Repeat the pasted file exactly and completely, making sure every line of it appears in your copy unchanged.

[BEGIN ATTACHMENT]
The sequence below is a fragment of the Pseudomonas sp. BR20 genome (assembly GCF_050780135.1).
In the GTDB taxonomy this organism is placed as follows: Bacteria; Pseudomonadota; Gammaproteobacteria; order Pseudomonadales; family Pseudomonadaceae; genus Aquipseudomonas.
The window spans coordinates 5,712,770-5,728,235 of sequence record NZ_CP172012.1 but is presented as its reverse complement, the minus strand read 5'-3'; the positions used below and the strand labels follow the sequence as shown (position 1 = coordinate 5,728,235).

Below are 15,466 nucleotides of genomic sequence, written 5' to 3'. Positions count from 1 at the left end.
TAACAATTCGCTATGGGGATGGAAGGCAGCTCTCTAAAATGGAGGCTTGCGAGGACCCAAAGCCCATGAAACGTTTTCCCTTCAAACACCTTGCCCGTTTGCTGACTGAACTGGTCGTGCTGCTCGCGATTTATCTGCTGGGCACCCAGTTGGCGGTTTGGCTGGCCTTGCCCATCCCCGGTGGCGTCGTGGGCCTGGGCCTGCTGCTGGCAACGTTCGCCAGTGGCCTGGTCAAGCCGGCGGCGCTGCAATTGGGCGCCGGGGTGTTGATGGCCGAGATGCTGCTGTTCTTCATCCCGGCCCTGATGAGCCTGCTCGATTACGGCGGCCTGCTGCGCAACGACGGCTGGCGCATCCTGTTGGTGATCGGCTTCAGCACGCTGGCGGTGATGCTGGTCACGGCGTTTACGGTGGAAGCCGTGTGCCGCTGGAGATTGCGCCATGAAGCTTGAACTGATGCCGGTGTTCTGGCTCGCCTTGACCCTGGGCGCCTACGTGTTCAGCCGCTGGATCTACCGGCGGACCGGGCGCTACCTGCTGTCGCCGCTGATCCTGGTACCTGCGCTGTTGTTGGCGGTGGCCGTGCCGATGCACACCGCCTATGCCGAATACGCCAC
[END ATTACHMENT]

The sequence below is a fragment of the Pseudomonas sp. BR20 genome (assembly GCF_050780135.1).
In the GTDB taxonomy this organism is placed as follows: Bacteria; Pseudomonadota; Gammaproteobacteria; order Pseudomonadales; family Pseudomonadaceae; genus Aquipseudomonas.
The window spans coordinates 5,712,770-5,728,235 of sequence record NZ_CP172012.1 but is presented as its reverse complement, the minus strand read 5'-3'; the positions used below and the strand labels follow the sequence as shown (position 1 = coordinate 5,728,235).

Below are 15,466 nucleotides of genomic sequence, written 5' to 3'. Positions count from 1 at the left end.
TAACAATTCGCTATGGGGATGGAAGGCAGCTCTCTAAAATGGAGGCTTGCGAGGACCCAAAGCCCATGAAACGTTTTCCCTTCAAACACCTTGCCCGTTTGCTGACTGAACTGGTCGTGCTGCTCGCGATTTATCTGCTGGGCACCCAGTTGGCGGTTTGGCTGGCCTTGCCCATCCCCGGTGGCGTCGTGGGCCTGGGCCTGCTGCTGGCAACGTTCGCCAGTGGCCTGGTCAAGCCGGCGGCGCTGCAATTGGGCGCCGGGGTGTTGATGGCCGAGATGCTGCTGTTCTTCATCCCGGCCCTGATGAGCCTGCTCGATTACGGCGGCCTGCTGCGCAACGACGGCTGGCGCATCCTGTTGGTGATCGGCTTCAGCACGCTGGCGGTGATGCTGGTCACGGCGTTTACGGTGGAAGCCGTGTGCCGCTGGAGATTGCGCCATGAAGCTTGAACTGATGCCGGTGTTCTGGCTCGCCTTGACCCTGGGCGCCTACGTGTTCAGCCGCTGGATCTACCGGCGGACCGGGCGCTACCTGCTGTCGCCGCTGATCCTGGTACCTGCGCTGTTGTTGGCGGTGGCCGTGCCGATGCACACCGCCTATGCCGAATACGCCAC